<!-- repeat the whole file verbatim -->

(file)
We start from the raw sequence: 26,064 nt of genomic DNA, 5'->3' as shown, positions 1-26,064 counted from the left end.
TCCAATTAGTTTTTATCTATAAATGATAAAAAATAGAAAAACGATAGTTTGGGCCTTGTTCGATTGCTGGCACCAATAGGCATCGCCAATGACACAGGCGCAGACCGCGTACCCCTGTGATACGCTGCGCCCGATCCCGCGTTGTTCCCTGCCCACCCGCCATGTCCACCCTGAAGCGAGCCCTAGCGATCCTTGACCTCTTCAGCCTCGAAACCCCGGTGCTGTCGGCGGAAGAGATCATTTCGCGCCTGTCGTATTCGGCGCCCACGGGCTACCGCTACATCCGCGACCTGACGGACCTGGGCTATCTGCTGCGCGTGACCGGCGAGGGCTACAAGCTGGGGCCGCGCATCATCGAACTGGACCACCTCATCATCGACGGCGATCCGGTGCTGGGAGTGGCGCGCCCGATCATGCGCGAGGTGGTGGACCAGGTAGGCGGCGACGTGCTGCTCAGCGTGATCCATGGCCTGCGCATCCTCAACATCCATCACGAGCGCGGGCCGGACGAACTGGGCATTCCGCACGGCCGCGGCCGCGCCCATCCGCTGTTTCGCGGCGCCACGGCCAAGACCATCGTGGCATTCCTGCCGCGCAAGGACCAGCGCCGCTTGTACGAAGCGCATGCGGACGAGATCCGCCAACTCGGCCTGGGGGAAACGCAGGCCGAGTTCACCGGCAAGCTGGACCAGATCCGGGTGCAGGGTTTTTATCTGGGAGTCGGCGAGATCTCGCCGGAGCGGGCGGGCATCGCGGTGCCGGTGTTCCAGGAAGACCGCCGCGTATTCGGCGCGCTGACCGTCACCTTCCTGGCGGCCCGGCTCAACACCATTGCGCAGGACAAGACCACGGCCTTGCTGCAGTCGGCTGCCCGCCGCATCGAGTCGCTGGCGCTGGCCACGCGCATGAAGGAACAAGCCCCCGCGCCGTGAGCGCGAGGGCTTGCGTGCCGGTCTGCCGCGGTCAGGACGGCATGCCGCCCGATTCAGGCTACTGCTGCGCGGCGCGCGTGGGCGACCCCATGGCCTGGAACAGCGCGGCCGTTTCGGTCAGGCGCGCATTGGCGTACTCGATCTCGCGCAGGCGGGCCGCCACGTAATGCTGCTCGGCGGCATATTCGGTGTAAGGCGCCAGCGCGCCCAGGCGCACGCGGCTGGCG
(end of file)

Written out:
We start from the raw sequence: 26,064 nt of genomic DNA, 5'->3' as shown, positions 1-26,064 counted from the left end.
TCCAATTAGTTTTTATCTATAAATGATAAAAAATAGAAAAACGATAGTTTGGGCCTTGTTCGATTGCTGGCACCAATAGGCATCGCCAATGACACAGGCGCAGACCGCGTACCCCTGTGATACGCTGCGCCCGATCCCGCGTTGTTCCCTGCCCACCCGCCATGTCCACCCTGAAGCGAGCCCTAGCGATCCTTGACCTCTTCAGCCTCGAAACCCCGGTGCTGTCGGCGGAAGAGATCATTTCGCGCCTGTCGTATTCGGCGCCCACGGGCTACCGCTACATCCGCGACCTGACGGACCTGGGCTATCTGCTGCGCGTGACCGGCGAGGGCTACAAGCTGGGGCCGCGCATCATCGAACTGGACCACCTCATCATCGACGGCGATCCGGTGCTGGGAGTGGCGCGCCCGATCATGCGCGAGGTGGTGGACCAGGTAGGCGGCGACGTGCTGCTCAGCGTGATCCATGGCCTGCGCATCCTCAACATCCATCACGAGCGCGGGCCGGACGAACTGGGCATTCCGCACGGCCGCGGCCGCGCCCATCCGCTGTTTCGCGGCGCCACGGCCAAGACCATCGTGGCATTCCTGCCGCGCAAGGACCAGCGCCGCTTGTACGAAGCGCATGCGGACGAGATCCGCCAACTCGGCCTGGGGGAAACGCAGGCCGAGTTCACCGGCAAGCTGGACCAGATCCGGGTGCAGGGTTTTTATCTGGGAGTCGGCGAGATCTCGCCGGAGCGGGCGGGCATCGCGGTGCCGGTGTTCCAGGAAGACCGCCGCGTATTCGGCGCGCTGACCGTCACCTTCCTGGCGGCCCGGCTCAACACCATTGCGCAGGACAAGACCACGGCCTTGCTGCAGTCGGCTGCCCGCCGCATCGAGTCGCTGGCGCTGGCCACGCGCATGAAGGAACAAGCCCCCGCGCCGTGAGCGCGAGGGCTTGCGTGCCGGTCTGCCGCGGTCAGGACGGCATGCCGCCCGATTCAGGCTACTGCTGCGCGGCGCGCGTGGGCGACCCCATGGCCTGGAACAGCGCGGCCGTTTCGGTCAGGCGCGCATTGGCGTACTCGATCTCGCGCAGGCGGGCCGCCACGTAATGCTGCTCGGCGGCATATTCGGTGTAAGGCGCCAGCGCGCCCAGGCGCACGCGGCTGGCG